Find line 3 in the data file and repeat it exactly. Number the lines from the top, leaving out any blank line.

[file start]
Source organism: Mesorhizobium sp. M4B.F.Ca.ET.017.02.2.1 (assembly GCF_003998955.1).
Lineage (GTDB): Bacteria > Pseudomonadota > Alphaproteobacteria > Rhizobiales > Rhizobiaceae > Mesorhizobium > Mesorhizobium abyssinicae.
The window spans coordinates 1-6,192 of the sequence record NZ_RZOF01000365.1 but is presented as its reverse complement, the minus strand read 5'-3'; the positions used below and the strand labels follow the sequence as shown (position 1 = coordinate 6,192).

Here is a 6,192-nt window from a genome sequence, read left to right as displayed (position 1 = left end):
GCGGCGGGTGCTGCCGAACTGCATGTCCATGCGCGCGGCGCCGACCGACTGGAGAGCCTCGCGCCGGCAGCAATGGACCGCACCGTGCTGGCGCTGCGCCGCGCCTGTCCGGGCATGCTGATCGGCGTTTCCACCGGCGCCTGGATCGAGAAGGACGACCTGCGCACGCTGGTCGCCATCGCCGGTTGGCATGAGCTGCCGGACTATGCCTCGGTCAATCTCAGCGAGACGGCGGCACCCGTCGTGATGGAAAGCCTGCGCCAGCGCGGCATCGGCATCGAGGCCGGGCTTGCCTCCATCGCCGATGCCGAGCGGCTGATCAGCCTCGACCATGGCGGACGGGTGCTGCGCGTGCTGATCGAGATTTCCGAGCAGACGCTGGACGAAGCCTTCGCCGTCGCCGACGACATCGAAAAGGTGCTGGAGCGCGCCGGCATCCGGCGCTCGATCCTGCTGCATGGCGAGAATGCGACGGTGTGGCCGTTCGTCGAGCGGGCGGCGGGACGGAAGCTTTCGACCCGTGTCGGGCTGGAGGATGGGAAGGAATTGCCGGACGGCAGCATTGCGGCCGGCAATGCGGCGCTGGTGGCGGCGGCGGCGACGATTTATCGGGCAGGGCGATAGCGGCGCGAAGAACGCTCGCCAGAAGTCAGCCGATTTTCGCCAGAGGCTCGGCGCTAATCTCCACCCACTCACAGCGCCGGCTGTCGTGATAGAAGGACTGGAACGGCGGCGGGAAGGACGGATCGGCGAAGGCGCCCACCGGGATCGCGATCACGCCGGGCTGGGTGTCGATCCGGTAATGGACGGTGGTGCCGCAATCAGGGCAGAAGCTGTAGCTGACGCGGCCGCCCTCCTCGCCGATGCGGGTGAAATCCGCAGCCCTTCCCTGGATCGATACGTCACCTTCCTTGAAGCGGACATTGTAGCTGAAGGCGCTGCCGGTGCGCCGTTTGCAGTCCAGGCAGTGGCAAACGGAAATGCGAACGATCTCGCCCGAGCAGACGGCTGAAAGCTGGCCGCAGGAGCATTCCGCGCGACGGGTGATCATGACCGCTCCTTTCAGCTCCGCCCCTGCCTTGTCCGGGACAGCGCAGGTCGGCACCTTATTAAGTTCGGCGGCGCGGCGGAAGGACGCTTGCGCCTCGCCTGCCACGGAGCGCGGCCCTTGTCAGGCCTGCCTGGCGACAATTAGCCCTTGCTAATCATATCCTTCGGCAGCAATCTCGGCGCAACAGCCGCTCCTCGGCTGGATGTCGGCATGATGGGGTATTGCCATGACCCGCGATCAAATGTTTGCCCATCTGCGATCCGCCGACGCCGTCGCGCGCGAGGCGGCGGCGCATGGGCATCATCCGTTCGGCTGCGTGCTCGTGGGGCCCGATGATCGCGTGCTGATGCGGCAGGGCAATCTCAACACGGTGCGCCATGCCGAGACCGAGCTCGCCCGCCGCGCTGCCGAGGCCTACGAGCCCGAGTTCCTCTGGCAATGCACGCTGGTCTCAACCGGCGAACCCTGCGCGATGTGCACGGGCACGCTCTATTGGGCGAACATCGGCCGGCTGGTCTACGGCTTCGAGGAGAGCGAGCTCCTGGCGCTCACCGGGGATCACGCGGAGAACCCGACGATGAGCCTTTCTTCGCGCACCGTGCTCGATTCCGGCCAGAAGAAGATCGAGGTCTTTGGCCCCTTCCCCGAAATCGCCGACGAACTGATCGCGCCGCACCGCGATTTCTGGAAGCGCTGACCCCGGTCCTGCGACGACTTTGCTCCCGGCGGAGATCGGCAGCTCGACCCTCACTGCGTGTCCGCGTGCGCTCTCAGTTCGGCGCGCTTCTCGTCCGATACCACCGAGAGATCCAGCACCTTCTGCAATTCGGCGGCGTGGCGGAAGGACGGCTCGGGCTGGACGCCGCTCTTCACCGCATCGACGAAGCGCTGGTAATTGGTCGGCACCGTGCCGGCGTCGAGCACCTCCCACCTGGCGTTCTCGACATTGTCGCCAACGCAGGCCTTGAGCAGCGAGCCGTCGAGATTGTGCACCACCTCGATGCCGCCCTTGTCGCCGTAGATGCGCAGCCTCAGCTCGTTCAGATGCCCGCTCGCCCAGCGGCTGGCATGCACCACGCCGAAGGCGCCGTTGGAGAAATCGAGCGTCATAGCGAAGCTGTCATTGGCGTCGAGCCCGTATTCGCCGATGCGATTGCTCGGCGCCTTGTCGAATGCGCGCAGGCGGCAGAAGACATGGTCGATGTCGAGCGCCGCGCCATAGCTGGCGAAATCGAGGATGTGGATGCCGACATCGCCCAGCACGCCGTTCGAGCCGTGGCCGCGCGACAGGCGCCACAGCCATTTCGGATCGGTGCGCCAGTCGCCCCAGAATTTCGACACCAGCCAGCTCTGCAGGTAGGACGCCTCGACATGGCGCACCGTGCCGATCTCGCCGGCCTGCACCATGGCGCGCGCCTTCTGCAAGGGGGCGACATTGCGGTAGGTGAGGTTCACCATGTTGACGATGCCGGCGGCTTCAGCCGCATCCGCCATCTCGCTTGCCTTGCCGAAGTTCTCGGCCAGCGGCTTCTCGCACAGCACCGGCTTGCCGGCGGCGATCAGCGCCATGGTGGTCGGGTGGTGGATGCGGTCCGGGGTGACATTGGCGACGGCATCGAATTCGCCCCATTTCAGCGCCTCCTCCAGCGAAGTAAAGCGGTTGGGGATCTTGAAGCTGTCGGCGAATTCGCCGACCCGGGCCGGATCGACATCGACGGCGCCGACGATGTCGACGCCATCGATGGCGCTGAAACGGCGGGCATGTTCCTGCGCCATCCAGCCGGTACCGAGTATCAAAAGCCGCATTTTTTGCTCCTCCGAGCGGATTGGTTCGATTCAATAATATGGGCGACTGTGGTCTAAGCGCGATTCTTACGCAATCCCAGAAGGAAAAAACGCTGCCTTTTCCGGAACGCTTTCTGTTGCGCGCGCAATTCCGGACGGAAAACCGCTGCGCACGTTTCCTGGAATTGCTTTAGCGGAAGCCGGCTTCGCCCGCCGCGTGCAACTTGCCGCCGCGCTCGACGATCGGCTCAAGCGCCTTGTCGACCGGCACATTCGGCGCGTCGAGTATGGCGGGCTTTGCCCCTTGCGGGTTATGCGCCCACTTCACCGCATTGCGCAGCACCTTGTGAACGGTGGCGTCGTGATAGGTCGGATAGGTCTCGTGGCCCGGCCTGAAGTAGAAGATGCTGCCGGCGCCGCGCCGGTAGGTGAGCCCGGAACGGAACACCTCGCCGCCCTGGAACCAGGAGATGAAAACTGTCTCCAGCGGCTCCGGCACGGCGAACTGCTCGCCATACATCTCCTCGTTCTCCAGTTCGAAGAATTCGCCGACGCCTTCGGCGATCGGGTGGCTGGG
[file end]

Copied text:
The window spans coordinates 1-6,192 of the sequence record NZ_RZOF01000365.1 but is presented as its reverse complement, the minus strand read 5'-3'; the positions used below and the strand labels follow the sequence as shown (position 1 = coordinate 6,192).